Obtaining a high hood the old-fashioned way

Obtaining a high hood the old-fashioned way

If you don’t think our hobby has progressed by leaps and bounds, may I direct your attention to the sad-looking HO-scale Norfolk & Western 1776 shown on the right. I acquired this model, built from a “Blue Box” era Athearn SD45 shell and additional parts (and in better condition than it appears today), at a train show nearly 30 years ago. At that time, this Athearn shell and perhaps Bachmann’s Plus-series SD45 were the only plastic offerings of this prototype on the market. This model looked different with the quality level of the hobby in place and it was neat to see a high-hood SD45.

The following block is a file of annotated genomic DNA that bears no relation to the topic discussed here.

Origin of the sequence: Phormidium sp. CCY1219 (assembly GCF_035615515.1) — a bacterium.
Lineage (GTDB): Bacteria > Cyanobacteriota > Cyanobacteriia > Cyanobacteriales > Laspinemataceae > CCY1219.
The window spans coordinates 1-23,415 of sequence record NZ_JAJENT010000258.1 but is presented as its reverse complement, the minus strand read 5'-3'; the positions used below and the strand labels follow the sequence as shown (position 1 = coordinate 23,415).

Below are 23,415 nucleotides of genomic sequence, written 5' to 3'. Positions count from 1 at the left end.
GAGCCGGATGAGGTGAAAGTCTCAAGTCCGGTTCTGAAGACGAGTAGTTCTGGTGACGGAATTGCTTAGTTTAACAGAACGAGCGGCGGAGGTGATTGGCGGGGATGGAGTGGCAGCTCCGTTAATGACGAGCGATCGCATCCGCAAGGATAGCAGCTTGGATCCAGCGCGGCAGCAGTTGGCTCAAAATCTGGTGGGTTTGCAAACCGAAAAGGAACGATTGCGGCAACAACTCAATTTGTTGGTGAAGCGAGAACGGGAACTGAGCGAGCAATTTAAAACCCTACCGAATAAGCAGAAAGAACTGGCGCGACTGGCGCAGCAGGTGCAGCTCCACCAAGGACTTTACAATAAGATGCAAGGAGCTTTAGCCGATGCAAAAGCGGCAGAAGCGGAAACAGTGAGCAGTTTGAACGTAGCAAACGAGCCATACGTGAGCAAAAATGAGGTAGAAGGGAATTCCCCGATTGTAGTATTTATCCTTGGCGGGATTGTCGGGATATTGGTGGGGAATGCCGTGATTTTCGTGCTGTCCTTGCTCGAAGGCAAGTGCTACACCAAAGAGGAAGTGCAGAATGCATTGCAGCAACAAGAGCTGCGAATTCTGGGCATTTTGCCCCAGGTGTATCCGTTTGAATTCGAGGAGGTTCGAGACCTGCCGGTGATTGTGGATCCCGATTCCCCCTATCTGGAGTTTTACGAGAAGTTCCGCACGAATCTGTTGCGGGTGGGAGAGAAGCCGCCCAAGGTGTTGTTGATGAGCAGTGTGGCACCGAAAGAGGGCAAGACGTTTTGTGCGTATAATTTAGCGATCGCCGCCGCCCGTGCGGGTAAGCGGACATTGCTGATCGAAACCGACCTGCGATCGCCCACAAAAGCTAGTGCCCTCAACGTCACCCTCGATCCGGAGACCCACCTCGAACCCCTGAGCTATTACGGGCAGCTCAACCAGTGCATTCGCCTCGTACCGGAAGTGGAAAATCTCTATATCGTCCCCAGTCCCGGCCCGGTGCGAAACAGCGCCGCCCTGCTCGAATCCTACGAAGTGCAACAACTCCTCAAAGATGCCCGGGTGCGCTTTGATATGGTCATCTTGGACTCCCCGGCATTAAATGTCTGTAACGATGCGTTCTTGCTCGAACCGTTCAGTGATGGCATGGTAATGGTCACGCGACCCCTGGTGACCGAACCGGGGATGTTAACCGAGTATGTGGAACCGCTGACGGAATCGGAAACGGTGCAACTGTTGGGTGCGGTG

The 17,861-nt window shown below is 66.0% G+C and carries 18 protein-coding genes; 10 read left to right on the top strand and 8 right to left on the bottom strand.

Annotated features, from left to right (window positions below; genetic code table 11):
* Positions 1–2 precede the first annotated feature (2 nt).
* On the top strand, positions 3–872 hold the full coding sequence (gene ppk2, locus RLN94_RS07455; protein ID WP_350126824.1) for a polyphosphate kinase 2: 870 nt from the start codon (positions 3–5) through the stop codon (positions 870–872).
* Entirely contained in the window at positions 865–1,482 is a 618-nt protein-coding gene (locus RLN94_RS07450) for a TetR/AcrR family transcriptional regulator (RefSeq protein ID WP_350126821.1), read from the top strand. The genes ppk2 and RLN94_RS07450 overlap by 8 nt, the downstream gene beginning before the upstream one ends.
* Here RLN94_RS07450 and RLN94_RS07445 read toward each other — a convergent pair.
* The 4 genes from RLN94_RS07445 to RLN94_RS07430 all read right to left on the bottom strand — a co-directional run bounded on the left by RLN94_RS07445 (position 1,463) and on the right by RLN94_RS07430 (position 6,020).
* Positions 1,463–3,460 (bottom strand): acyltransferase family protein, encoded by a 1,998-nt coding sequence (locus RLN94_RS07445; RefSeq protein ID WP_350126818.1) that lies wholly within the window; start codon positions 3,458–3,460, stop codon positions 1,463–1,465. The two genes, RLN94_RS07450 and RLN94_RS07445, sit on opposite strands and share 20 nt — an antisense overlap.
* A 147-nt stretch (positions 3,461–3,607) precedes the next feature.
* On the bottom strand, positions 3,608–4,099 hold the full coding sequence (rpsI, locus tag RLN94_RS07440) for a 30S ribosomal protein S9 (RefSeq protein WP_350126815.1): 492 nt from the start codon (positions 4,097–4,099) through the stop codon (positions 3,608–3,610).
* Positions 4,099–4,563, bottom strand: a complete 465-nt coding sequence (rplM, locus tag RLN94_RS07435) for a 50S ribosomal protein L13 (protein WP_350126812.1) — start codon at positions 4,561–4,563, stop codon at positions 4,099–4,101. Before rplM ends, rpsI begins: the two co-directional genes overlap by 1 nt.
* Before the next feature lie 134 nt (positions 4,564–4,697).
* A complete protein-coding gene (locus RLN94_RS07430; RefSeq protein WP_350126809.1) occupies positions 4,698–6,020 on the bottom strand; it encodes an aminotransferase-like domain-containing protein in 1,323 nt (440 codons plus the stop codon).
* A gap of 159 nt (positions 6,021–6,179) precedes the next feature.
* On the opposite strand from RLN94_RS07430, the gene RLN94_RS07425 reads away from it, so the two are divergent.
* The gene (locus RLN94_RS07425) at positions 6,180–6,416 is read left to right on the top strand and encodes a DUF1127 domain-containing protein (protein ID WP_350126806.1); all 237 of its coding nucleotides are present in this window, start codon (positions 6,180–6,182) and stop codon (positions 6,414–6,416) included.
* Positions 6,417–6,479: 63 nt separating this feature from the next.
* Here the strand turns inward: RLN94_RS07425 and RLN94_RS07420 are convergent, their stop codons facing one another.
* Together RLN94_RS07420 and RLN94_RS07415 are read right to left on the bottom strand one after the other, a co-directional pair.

This type of model work was award-winning stuff… literally, check out the June 1980 Railroad Model Craftsman Dremel Kitbashing Award bestowed on Robert W. Grant (right) for just such an undertaking. Joe McNulty had demonstrated a similar technique in January 1970’s RMC.

In the 1990s, I used Cannon & Company parts to construct a high-hood GP40-2 (and no, N&W didn’t own any Dash 2 GP40s). I forget now how and why this project got sidetracked, but the work in progress somehow remains in my collection. Outside of the curious 1975 release from Atlas of a Roco-made GP38 with high hood, this was a challenging feature for decades. Now it is common in the hobby, thanks to releases like ScaleTrains.com’s SD45 featured in the July 2021 issue.


July 2021From The Archive is a regular feature in Model Railroad News!


This article was posted on: July 7, 2021